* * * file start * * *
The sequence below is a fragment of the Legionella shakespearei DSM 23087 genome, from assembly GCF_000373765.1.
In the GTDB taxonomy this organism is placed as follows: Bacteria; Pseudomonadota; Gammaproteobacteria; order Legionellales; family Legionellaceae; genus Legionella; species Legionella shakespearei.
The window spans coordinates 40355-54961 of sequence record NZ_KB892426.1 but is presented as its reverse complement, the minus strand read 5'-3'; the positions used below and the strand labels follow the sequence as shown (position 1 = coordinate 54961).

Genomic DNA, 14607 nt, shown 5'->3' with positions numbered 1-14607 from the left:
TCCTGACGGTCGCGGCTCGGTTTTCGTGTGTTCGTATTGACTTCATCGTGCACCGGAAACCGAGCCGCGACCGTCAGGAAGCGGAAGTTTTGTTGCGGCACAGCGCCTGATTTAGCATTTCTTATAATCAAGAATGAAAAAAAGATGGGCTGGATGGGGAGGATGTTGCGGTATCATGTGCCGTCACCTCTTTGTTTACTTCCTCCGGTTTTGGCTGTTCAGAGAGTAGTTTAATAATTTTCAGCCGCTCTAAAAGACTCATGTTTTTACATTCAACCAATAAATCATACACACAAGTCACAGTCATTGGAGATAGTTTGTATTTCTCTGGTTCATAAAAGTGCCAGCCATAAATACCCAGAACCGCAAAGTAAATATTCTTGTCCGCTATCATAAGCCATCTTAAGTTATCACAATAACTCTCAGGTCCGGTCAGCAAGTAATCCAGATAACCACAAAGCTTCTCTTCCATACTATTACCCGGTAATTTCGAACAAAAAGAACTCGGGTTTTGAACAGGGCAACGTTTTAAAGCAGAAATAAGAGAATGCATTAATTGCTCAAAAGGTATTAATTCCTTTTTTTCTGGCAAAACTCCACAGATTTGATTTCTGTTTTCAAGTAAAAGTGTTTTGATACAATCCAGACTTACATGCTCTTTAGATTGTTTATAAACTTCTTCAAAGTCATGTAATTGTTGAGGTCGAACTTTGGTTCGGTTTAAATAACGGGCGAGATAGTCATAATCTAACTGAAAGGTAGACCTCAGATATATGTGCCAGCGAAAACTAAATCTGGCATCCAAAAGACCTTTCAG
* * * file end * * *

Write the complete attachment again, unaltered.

The sequence below is a fragment of the Legionella shakespearei DSM 23087 genome, from assembly GCF_000373765.1.
In the GTDB taxonomy this organism is placed as follows: Bacteria; Pseudomonadota; Gammaproteobacteria; order Legionellales; family Legionellaceae; genus Legionella; species Legionella shakespearei.
The window spans coordinates 40355-54961 of sequence record NZ_KB892426.1 but is presented as its reverse complement, the minus strand read 5'-3'; the positions used below and the strand labels follow the sequence as shown (position 1 = coordinate 54961).

Genomic DNA, 14607 nt, shown 5'->3' with positions numbered 1-14607 from the left:
TCCTGACGGTCGCGGCTCGGTTTTCGTGTGTTCGTATTGACTTCATCGTGCACCGGAAACCGAGCCGCGACCGTCAGGAAGCGGAAGTTTTGTTGCGGCACAGCGCCTGATTTAGCATTTCTTATAATCAAGAATGAAAAAAAGATGGGCTGGATGGGGAGGATGTTGCGGTATCATGTGCCGTCACCTCTTTGTTTACTTCCTCCGGTTTTGGCTGTTCAGAGAGTAGTTTAATAATTTTCAGCCGCTCTAAAAGACTCATGTTTTTACATTCAACCAATAAATCATACACACAAGTCACAGTCATTGGAGATAGTTTGTATTTCTCTGGTTCATAAAAGTGCCAGCCATAAATACCCAGAACCGCAAAGTAAATATTCTTGTCCGCTATCATAAGCCATCTTAAGTTATCACAATAACTCTCAGGTCCGGTCAGCAAGTAATCCAGATAACCACAAAGCTTCTCTTCCATACTATTACCCGGTAATTTCGAACAAAAAGAACTCGGGTTTTGAACAGGGCAACGTTTTAAAGCAGAAATAAGAGAATGCATTAATTGCTCAAAAGGTATTAATTCCTTTTTTTCTGGCAAAACTCCACAGATTTGATTTCTGTTTTCAAGTAAAAGTGTTTTGATACAATCCAGACTTACATGCTCTTTAGATTGTTTATAAACTTCTTCAAAGTCATGTAATTGTTGAGGTCGAACTTTGGTTCGGTTTAAATAACGGGCGAGATAGTCATAATCTAACTGAAAGGTAGACCTCAGATATATGTGCCAGCGAAAACTAAATCTGGCATCCAAAAGACCTTTCAG